Blog

Search | Archive | Categories
I thought I'd never see the day when the government could admit such a possibility.

"we’re literally maybe days away from a complete meltdown of our financial system, with all the implications here at home and globally."

Congressional Leaders Stunned by Warnings


I watched Hank Paulson on Meet the Press and on Face the Nation this weekend, and boy did he not inspire confidence. He hemmed and hawed and couldn't give a straight answer. He kept saying if Congress did not act quickly, the "alternative" would not be acceptable. I was waiting for them to ask, "So, what exactly is the alternative?" Of course they all avoided going there.

The plan would be to "invest" in illiquid assets on the books of financial institutions. And then sell them back to the market later. Come on, who are you kidding? Nobody is going to buy them later. One good question was how would they determine the price that the trust would buy them at? They said the "market" price between the buyer and the seller. OK, so the trust would buy all these worthless assets at face value that the institutions got them at and then the government would hold them forever since nobody would want them. Um, could you also buy my house during the peak price also?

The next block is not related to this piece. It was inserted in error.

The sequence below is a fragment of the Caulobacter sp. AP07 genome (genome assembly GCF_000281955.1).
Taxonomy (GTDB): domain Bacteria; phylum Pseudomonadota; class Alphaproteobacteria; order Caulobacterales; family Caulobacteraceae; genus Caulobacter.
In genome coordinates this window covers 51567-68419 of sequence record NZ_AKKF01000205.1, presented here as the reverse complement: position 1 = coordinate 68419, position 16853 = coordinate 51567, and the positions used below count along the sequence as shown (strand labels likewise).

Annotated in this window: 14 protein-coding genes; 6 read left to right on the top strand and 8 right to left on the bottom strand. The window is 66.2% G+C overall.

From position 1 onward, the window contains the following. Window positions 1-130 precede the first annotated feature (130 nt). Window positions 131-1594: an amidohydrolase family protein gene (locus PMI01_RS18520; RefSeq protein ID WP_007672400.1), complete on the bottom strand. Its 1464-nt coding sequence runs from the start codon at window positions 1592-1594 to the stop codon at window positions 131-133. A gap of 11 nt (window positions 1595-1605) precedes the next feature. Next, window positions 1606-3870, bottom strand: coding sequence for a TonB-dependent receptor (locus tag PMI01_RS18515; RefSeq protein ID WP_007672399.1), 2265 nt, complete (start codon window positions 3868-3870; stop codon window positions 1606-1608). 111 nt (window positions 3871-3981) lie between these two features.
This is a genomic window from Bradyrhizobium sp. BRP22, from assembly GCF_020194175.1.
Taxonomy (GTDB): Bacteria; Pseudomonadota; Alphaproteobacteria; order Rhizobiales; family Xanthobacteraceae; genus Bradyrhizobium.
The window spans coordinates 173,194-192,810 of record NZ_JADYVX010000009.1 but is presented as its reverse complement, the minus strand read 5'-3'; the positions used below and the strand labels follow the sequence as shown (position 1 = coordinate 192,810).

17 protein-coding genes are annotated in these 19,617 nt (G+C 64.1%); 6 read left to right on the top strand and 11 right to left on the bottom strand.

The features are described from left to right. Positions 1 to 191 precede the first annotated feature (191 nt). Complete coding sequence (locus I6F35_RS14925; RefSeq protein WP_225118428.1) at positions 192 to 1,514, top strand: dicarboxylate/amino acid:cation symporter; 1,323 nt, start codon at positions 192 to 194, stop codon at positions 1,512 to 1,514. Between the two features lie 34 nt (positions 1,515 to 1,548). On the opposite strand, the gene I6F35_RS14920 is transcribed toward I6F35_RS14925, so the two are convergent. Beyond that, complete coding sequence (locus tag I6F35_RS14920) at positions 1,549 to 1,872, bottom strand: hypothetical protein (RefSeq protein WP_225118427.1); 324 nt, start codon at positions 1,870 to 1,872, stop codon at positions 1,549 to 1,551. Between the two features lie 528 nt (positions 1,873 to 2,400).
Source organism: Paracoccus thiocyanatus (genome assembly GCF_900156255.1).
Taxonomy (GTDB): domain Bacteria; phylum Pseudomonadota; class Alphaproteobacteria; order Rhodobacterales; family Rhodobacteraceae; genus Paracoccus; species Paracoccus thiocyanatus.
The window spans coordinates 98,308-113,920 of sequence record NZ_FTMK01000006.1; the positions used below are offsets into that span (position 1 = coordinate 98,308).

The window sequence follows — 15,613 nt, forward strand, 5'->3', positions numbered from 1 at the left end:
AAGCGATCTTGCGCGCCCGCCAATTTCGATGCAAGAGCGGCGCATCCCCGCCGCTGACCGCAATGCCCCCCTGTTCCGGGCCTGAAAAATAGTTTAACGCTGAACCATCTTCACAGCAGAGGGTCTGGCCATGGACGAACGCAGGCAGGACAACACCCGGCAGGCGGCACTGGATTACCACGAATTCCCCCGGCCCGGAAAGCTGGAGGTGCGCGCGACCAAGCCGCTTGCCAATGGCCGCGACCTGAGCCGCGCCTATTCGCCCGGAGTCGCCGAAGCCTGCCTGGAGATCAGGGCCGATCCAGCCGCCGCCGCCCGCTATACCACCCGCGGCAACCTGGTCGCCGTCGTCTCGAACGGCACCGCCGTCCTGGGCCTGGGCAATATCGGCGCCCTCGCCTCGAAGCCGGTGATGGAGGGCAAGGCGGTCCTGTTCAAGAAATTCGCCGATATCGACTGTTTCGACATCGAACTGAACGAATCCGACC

All the taxpayers are on the hook for at least $700 billion. And everyone also admits that nobody really knows how much it would really cost. And that's only the limit for now, they could increase that limit later.

And then also admit that they don't know if this will solve the crisis. So, are they going to come up with another trillion dollar plan to bail out other companies and sectors?

And I'm outraged that the taxpayer will be stuck with all this. I don't care about the suppossed CEOs that got away with millions. What I care about is the government bailing out all these companies with the excuse that if they don't then something catastrophic will happen. The government should just let the free market work. If companies choose to make bad decisions, they them pay for it, not me.

The argument is these companies are too big or too important to fail. Well, if they keep on saying that the fundamentals of the economy are strong and that long term the economy is healthy, then you can't have it both ways. Either the economy is extremely fragile and one company like AIG will cause a massive collapse of the entire system or that a failure of one company will certainly cause problems but not a total catastrophe.

Also I have a sneaking suspicion that some insiders are going to make a boatload of money on these bailouts. Paulson is going to be leaving in several months. Why not use his powers while leaving to provide the most massive bailout in the history of the universe and skim some of it to his friends and oversea accounts?

Posted: 2008-09-22 16:19:36


<< Why a $700B bailout should not be doneFrenzied Financials Week 1 >>

RSS/XML